|Treaty of Peace, Amity, and Commerce between the King of Sweden and Norway and the Empire of China|
|Signed||March 20, 1847|
|Effective||October 28, 1847|
|Parties||China and Sweden-Norway|
|Languages||Swedish and Chinese|
The Treaty of Canton (Chinese: 中瑞廣州條約, Swedish: Fördraget i Kanton) was the first treaty made between Sweden-Norway and the Chinese Empire. The treaty was negotiated in March 1847 by Carl Fredrik Liljevalch and Qiying, the Viceroy of Liangguang, and was one of the unequal treaties between Western powers and China that followed the First Opium War.
The treaty was actually never ratified by Chinese representatives, which cast a shadow over the legality of the outcome, but nevertheless went into effect, lasting the following 60 years.
Its terms, similar to the 1844 Treaty of Wanghia between the United States and China, provided that Sweden-Norway would have the same privileges in China as other treaty powers, so-called most-favored-nation status.
Like the United States and British Empire before it, commercial access was granted to the five treaty ports of Canton (Kwangchow), Amoy, Fuzhou, Ningbo and Shanghai. This was in stark contrast to previous Western relations with China, when only Canton was open for foreign trade.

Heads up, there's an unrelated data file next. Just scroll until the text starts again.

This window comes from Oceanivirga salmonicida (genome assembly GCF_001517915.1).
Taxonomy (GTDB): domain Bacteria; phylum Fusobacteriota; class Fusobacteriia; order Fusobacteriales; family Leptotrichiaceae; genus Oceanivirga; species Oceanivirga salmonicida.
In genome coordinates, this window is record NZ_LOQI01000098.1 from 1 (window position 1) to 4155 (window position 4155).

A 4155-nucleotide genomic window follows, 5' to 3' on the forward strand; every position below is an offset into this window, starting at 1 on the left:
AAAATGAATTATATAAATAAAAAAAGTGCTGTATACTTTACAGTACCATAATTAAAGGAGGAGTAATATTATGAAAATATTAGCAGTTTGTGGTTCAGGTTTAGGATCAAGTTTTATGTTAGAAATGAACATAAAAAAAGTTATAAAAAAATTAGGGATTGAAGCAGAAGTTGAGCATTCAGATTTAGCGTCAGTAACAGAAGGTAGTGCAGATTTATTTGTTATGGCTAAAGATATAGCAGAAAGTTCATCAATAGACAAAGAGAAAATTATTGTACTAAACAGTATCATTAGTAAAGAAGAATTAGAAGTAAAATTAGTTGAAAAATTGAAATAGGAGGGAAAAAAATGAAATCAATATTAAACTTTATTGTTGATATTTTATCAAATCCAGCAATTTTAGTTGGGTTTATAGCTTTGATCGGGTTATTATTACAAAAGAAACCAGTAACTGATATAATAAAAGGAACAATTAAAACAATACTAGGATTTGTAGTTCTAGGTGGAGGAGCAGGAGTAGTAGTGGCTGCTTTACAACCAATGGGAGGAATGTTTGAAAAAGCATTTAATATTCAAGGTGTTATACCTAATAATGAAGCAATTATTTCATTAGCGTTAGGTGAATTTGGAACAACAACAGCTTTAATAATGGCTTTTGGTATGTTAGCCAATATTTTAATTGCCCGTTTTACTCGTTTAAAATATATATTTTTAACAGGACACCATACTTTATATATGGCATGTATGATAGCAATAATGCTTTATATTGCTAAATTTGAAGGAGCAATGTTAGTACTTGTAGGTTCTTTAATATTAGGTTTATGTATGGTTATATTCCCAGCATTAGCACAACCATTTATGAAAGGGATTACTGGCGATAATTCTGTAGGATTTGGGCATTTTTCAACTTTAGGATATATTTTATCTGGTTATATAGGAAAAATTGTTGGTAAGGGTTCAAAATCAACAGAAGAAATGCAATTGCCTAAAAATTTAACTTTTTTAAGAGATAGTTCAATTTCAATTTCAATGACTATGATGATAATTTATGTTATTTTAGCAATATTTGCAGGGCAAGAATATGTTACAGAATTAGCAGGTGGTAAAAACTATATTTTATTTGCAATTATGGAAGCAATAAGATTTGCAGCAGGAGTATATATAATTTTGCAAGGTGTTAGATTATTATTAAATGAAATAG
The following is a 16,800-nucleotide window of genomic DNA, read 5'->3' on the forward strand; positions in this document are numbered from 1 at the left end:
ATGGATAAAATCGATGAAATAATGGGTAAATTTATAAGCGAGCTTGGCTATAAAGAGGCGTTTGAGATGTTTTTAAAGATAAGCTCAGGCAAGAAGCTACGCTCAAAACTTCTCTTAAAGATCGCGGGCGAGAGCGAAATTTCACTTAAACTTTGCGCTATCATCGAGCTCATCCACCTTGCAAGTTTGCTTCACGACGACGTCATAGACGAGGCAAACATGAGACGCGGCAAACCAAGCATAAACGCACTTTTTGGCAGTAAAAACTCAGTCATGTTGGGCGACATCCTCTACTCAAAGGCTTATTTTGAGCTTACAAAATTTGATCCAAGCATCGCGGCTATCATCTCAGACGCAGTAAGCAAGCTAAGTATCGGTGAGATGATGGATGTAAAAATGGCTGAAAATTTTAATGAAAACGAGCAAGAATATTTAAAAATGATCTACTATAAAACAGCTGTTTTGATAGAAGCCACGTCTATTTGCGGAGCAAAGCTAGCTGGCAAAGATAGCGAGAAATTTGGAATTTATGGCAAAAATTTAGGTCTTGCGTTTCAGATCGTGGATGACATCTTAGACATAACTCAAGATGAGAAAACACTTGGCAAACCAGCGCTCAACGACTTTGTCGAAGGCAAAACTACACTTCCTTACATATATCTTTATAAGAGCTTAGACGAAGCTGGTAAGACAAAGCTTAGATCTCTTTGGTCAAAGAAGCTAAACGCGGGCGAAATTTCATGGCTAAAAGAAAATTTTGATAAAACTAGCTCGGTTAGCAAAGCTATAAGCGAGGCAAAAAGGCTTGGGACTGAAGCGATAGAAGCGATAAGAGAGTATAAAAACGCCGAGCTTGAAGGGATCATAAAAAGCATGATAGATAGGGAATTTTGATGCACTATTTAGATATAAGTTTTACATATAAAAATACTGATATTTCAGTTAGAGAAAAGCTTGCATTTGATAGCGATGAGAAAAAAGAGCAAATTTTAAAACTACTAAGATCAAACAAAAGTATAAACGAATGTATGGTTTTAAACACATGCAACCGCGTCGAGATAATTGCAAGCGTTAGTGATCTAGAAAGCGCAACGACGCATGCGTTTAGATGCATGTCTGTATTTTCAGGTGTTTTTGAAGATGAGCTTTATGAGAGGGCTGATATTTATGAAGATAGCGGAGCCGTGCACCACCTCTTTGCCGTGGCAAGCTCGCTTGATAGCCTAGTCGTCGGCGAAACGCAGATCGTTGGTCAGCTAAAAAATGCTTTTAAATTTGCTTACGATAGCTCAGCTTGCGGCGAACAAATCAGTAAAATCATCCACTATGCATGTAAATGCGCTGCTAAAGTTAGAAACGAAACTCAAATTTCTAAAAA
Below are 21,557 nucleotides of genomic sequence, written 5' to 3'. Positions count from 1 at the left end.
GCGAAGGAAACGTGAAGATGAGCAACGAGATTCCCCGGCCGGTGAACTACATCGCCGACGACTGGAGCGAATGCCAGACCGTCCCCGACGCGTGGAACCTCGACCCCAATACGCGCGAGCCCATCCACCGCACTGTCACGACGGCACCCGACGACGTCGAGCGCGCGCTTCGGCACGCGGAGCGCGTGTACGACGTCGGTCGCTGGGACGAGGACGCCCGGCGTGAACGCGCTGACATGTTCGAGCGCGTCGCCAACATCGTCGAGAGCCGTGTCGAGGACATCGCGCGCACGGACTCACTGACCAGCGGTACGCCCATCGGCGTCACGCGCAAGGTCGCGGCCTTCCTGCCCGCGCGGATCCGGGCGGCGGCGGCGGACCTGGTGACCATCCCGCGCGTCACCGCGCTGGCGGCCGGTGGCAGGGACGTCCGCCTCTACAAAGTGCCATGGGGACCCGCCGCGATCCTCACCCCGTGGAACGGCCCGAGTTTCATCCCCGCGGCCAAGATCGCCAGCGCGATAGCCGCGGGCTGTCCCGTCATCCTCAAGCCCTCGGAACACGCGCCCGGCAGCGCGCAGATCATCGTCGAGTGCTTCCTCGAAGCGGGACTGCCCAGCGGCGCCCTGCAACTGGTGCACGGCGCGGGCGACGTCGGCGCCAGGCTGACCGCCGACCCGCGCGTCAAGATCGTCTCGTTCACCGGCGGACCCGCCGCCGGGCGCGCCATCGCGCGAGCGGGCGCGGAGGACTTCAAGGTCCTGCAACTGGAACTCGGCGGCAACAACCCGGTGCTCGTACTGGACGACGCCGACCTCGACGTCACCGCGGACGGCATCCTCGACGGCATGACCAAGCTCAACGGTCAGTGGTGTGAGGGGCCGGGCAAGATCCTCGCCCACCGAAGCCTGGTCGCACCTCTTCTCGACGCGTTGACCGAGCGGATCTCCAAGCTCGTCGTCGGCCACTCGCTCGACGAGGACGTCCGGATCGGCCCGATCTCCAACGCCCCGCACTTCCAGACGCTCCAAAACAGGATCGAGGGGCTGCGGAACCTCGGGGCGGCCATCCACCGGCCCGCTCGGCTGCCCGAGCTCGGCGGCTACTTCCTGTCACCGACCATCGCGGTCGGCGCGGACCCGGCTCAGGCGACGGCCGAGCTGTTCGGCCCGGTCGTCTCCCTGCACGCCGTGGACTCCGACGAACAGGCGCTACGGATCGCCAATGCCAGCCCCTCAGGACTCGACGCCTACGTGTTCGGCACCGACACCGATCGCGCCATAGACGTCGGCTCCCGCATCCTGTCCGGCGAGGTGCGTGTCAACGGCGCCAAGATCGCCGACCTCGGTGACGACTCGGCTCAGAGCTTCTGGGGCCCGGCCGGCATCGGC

Like other Western countries, extraterritorial rights was given to Sweden-Norway; jurisdiction over citizens of Sweden and Norway in the treaty ports was transferred from China to Sweden-Norway. The treaty furthermore allowed Sweden-Norway to send consuls to China, and to have its commerce being subjected to fixed tariffs only. The provisions of the treaty remained in force until the twentieth century, with a new treaty being negotiated in 1908 by Gustav Oscar Wallenberg, three years after the dissolution of Sweden-Norway.